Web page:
Nude Modeling and Body Image

The image I shared.

The image I shared.

When I started modeling, I had body image issues. 

I chose to model clothed for my first couple of shoots, even though I knew that I wanted to eventually pose for art nudes.  The reasoning was prudent enough: I wanted to make sure that I knew how to pose for a camera before I threw nudity into the mix as well.  I figured that if there were going to be naked pictures of me on the internet forever, that they might as well be good ones. 

Since the results were decidedly safe for work, I showed them to a few of my Starcraft II buddies online, some of which had never seen me before in person.  One of these guys responded with, “You’re cute, but a little too skinny for my tastes.”  Oh good, I thought.  That means I only need to lose ten more pounds. 

You would think that growing up as a tomboy would have shielded me from the desire to be skinnier.  But to me, skinny meant boyish, and boyish was my ideal.  I was a natural hourglass figure, and I hated my big breasts and even bigger hips.  I felt like my body was something outside of my control.

*    *     *

One of the common questions I get from attendees at art gallery openings and motherly women who sit next to me on plane rides is, “How do you handle modeling changing your body image?”  Because I am a model it’s always just assumed that this change is for the worst.  That modeling has a negative impact on young women and self-esteem is part of our national dialogue right now.  Most people hear it often enough that they take it to be a fact.  

The truth is, modeling changed my relationship with my body for the better.  

Not just modeling; nude modeling in particular.  I wouldn’t have gotten the same benefit from posing clothed.  When you model nude, be it for a traditional artist or a photographer, you only have one thing to make art with.  That thing is your body.  You cannot rely on props or clothes; you have no other tool but yourself.  Nude modeling forced me to view my body as something useful, as something that could make art.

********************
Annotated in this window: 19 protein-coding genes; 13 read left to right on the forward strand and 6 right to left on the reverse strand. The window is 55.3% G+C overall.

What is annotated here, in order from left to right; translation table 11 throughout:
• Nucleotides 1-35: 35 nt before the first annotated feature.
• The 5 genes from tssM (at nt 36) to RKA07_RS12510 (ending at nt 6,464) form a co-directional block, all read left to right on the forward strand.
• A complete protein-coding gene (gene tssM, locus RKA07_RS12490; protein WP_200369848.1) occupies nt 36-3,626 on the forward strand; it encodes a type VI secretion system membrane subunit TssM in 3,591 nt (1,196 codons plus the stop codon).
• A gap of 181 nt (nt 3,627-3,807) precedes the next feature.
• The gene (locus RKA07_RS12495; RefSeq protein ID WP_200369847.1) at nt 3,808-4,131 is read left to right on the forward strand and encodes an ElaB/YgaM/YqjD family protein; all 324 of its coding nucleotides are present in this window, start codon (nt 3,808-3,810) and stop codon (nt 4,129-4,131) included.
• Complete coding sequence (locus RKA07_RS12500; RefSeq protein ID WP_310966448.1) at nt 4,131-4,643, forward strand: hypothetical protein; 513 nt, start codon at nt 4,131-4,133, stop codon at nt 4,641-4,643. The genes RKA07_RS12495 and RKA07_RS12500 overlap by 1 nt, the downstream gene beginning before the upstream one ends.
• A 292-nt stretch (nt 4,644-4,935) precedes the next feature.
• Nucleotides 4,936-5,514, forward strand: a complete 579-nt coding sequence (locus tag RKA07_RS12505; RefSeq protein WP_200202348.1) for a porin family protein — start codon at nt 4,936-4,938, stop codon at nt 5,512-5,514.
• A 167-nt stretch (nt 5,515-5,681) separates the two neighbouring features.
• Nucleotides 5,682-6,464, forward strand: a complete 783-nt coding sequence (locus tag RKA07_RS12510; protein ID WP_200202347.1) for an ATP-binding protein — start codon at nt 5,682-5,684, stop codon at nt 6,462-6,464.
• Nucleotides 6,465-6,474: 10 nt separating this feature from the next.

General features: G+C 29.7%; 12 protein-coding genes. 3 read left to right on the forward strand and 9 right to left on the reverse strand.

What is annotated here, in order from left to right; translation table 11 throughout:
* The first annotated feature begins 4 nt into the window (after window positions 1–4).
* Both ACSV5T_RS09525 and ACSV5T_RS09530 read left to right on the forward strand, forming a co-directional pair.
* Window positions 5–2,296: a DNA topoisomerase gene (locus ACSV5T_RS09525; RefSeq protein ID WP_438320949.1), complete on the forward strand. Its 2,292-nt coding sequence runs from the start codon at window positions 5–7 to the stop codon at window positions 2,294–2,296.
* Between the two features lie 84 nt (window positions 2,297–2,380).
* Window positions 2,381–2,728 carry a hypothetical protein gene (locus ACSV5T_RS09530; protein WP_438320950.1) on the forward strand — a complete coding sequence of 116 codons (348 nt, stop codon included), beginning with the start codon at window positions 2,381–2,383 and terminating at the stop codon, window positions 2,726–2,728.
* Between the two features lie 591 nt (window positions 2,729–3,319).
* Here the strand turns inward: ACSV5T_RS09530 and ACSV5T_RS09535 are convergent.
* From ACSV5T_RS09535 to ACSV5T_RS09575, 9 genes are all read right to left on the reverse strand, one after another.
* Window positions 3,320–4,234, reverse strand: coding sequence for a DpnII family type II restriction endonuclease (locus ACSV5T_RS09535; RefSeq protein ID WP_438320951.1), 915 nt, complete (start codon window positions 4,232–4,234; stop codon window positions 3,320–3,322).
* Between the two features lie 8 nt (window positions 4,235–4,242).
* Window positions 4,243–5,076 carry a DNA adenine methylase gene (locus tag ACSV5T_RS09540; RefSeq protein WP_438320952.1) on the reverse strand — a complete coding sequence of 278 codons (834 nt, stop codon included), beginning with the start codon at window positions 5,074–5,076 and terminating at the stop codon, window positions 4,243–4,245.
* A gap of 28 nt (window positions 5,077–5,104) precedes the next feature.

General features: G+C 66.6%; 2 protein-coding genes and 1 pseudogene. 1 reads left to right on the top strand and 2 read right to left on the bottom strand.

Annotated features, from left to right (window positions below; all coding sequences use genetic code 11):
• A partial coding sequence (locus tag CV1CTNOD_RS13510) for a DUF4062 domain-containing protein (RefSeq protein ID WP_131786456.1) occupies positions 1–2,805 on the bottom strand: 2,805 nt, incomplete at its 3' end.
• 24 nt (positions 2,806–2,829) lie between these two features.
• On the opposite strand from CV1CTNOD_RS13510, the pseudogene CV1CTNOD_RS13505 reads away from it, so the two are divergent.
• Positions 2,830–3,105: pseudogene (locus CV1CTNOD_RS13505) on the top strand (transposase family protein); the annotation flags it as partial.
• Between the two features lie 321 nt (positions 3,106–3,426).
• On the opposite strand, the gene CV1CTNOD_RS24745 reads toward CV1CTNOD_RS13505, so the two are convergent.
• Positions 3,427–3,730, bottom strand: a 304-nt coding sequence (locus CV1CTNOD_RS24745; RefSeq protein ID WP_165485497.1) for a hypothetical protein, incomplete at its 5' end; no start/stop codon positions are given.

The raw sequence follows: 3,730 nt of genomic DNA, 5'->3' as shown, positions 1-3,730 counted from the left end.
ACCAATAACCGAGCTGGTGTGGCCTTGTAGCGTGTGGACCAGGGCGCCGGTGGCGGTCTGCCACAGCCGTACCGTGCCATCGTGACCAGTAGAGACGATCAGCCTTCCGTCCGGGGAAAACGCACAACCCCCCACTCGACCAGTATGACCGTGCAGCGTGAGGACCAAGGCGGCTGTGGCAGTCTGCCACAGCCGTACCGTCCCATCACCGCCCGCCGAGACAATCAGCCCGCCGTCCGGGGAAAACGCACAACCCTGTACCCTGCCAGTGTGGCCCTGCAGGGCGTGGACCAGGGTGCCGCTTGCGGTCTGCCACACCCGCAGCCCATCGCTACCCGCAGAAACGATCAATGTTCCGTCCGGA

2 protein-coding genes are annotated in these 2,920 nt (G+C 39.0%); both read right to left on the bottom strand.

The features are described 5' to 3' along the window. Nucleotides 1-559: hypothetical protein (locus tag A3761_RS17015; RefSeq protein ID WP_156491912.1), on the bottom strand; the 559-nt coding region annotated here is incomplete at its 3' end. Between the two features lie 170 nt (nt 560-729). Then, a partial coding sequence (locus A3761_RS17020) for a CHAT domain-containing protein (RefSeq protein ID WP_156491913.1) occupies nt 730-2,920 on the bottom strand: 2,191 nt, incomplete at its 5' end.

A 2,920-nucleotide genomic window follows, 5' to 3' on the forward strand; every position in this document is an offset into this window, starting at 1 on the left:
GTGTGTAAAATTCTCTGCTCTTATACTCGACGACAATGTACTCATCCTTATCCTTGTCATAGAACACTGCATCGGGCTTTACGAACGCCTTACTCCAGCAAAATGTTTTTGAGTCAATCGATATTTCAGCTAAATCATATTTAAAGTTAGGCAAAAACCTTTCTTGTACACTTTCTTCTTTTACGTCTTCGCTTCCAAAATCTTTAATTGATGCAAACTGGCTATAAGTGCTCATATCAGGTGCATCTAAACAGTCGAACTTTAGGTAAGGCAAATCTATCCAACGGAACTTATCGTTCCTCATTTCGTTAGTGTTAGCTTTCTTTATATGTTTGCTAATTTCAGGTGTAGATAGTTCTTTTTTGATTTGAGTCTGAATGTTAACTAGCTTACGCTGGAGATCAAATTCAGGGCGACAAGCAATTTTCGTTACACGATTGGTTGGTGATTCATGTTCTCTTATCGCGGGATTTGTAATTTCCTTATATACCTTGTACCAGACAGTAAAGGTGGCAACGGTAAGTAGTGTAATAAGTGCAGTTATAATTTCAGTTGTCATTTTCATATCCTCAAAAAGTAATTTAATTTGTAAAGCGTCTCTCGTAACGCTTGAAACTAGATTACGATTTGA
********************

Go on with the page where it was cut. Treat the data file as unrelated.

Modeling became something that I could *do* with my body.  It wasn’t about how my body looked, it was how I could make it appear.  I could emphasize my hourglass curves and make the pose look very classical, or I could stretch my body out and make it seem particularly slender.  I could create characters and tell stories.  Or I could twist and compress into abstract shapes that didn’t look like a person at all.

This fascination with what my body was capable of bled into every other part of my life.  It’s changed how I approach music and backpacking and sex.  I started studying ballet—something I had previously admired from a distance—because I realized that dancing on the very tips of my toes was just another thing that my body could do.  

I value my body for what it is capable of, not how it looks.

Now I value my body for what it is capable of, not how it looks.  I care more that I can dance en pointe or carry a thirty pound pack for 10 miles a day than whether I look pretty.  And I find that when I concentrate on my capabilities, I end up looking better than if I had worked solely on aesthetics in the first place.  I’m now ten pounds heavier than that girl who showed her picture to her gaming buddies online.  Some of it comes from age and a little extra curve, but most of it is muscle.  All of it looks amazing when I use it to make art.  

Does this mean I’m happy with everything about how my body looks all the time?  Not in the slightest.  I still worry about my appearance sometimes, though it usually relates to how I photograph instead of how I am.  I also get frustrated with myself when I’m sick or injured, and I can’t do the things that I derive self-worth from.  But it does mean that I’m comfortable with myself most days, and that’s an improvement.  

Modeling has taught me to appreciate my body for what it can do, so much so that worrying about how I look no longer makes sense.  And now I have an answer to the question about modeling changing my body image.  It’s a lot more positive than you might think.